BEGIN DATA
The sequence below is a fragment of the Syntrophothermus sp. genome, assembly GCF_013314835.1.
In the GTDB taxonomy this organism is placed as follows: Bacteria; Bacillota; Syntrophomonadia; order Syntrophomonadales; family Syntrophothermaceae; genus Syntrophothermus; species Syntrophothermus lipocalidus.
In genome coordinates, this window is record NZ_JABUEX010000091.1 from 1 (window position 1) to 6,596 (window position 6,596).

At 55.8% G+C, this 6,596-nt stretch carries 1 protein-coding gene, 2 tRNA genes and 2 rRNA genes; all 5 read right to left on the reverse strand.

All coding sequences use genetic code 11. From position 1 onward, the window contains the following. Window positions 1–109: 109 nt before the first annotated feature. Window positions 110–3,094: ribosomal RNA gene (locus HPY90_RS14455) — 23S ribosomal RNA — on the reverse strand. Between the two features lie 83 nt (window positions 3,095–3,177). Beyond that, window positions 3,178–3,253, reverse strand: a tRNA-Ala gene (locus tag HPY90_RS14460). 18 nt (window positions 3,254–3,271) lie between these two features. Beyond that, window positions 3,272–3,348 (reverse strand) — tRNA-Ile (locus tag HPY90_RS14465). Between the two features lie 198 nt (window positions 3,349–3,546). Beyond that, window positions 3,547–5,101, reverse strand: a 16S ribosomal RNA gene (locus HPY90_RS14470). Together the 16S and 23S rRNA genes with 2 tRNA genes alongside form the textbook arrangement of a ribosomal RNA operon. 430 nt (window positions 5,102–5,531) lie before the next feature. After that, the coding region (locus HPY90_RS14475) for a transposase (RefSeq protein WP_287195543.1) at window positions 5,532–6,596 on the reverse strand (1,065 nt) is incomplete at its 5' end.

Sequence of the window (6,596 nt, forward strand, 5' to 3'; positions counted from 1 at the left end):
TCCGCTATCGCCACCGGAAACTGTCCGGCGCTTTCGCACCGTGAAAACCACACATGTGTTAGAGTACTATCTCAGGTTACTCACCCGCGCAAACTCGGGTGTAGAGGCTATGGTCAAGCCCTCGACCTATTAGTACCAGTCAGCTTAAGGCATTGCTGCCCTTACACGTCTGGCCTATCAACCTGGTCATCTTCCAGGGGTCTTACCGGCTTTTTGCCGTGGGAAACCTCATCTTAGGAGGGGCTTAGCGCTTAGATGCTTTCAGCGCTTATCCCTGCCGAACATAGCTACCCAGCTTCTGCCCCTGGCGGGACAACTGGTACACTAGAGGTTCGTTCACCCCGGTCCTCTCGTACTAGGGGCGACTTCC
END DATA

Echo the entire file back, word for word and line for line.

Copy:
The sequence below is a fragment of the Syntrophothermus sp. genome, assembly GCF_013314835.1.
In the GTDB taxonomy this organism is placed as follows: Bacteria; Bacillota; Syntrophomonadia; order Syntrophomonadales; family Syntrophothermaceae; genus Syntrophothermus; species Syntrophothermus lipocalidus.
In genome coordinates, this window is record NZ_JABUEX010000091.1 from 1 (window position 1) to 6,596 (window position 6,596).

At 55.8% G+C, this 6,596-nt stretch carries 1 protein-coding gene, 2 tRNA genes and 2 rRNA genes; all 5 read right to left on the reverse strand.

All coding sequences use genetic code 11. From position 1 onward, the window contains the following. Window positions 1–109: 109 nt before the first annotated feature. Window positions 110–3,094: ribosomal RNA gene (locus HPY90_RS14455) — 23S ribosomal RNA — on the reverse strand. Between the two features lie 83 nt (window positions 3,095–3,177). Beyond that, window positions 3,178–3,253, reverse strand: a tRNA-Ala gene (locus tag HPY90_RS14460). 18 nt (window positions 3,254–3,271) lie between these two features. Beyond that, window positions 3,272–3,348 (reverse strand) — tRNA-Ile (locus tag HPY90_RS14465). Between the two features lie 198 nt (window positions 3,349–3,546). Beyond that, window positions 3,547–5,101, reverse strand: a 16S ribosomal RNA gene (locus HPY90_RS14470). Together the 16S and 23S rRNA genes with 2 tRNA genes alongside form the textbook arrangement of a ribosomal RNA operon. 430 nt (window positions 5,102–5,531) lie before the next feature. After that, the coding region (locus HPY90_RS14475) for a transposase (RefSeq protein WP_287195543.1) at window positions 5,532–6,596 on the reverse strand (1,065 nt) is incomplete at its 5' end.

Sequence of the window (6,596 nt, forward strand, 5' to 3'; positions counted from 1 at the left end):
TCCGCTATCGCCACCGGAAACTGTCCGGCGCTTTCGCACCGTGAAAACCACACATGTGTTAGAGTACTATCTCAGGTTACTCACCCGCGCAAACTCGGGTGTAGAGGCTATGGTCAAGCCCTCGACCTATTAGTACCAGTCAGCTTAAGGCATTGCTGCCCTTACACGTCTGGCCTATCAACCTGGTCATCTTCCAGGGGTCTTACCGGCTTTTTGCCGTGGGAAACCTCATCTTAGGAGGGGCTTAGCGCTTAGATGCTTTCAGCGCTTATCCCTGCCGAACATAGCTACCCAGCTTCTGCCCCTGGCGGGACAACTGGTACACTAGAGGTTCGTTCACCCCGGTCCTCTCGTACTAGGGGCGACTTCC